The Hayduke Trail's intent is to connect national parks - beauty spots like Zion, Bryce Canyon and Arches - which contain a majority of the Colorado Plateau's standout natural treasures. In order to accomplish this objective, the Hayduke's developers came up with a route that is exceedingly roundabout in nature. In one instance, the route actually doubles back on itself in an attempt to visit the Grand Canyon's north rim, meaning that a brief short cut would in fact cut off a hundred miles or more of the intended route. Even apart from the national parks, reports seem to indicate that the Hayduke Trail, as described in its official guidebook, sacrifices a convenient and efficient routing in favor of its overarching mission to visit all of the Parks in this region. And in doing so, it appears to exacerbate a preexisting concern for hikers in this plateau country, namely a paucity of reliable water sources and a lack of on or near-trail resupply points. Towns are few and far between on the Colorado Plateau, not surprisingly given the lack of available natural resources (ie water) in the inhabitable areas above the slot canyons and drainages. The upshot of these dual concerns is that long-distance hikers on the Hayduke need to be prepared to travel long distances between water sources, in some cases humping several gallons across the arid mesas and uplands, and likewise to carry large quantities of food between distant resupply points, or to leave the official route in favor of more accommodating options. This, or they could instead cache their supplies in advance along the route, which is what the guidebook authors apparently suggest. Obviously these challenges are considerable impediments to thru-hiking this otherwise fantastic route.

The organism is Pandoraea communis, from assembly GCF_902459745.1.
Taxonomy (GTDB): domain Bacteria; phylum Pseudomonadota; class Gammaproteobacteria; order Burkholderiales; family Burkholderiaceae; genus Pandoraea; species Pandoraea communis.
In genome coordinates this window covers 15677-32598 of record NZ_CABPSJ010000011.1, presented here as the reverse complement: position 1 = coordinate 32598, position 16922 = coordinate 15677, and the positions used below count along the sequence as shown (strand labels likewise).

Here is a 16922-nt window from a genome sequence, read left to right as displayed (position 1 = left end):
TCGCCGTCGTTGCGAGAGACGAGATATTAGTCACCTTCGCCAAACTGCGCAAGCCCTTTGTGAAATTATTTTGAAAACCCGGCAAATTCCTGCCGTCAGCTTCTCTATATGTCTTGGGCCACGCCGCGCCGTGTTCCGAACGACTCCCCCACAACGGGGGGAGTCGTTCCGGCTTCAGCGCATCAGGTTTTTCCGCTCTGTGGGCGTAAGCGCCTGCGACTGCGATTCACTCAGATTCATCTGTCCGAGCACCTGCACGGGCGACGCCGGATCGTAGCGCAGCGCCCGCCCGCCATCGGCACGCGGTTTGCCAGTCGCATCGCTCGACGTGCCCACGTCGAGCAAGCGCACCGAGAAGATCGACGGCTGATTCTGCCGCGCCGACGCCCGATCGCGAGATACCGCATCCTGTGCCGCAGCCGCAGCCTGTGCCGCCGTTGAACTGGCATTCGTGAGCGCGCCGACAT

As discussed previously, the Grand Enchantment Trail offers comparatively frequent access to water and resupply points. Seldom if ever do long-distance hikers need to carry water for more than a day at a time on the G.E.T. And town stops appear conveniently at regular intervals either on or near the route. All of this suggests the accommodating nature of the route, and the geniune feasibility of thru-hiking it. Too, by avoiding the national parks, the GET likewise shuns the red tape and permitting systems so prevalent in those heavily-used areas, and the route is not bound to so restrictive a methodology - it is, indeed, an efficient way to hike across this diverse "below the Rim" terrain in Arizona and New Mexico, while at the same time enjoying the maximum amount of solitude, scenery, diversity, access to wilderness, to trails, water, and resupply points... in short, the Grand Enchantment Trail, we think, just works for hikers.

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Q: Enough pontificating! Where can I see some photos of the Grand Enchantment Trail? Where can I learn more about the route?

A: Photos and more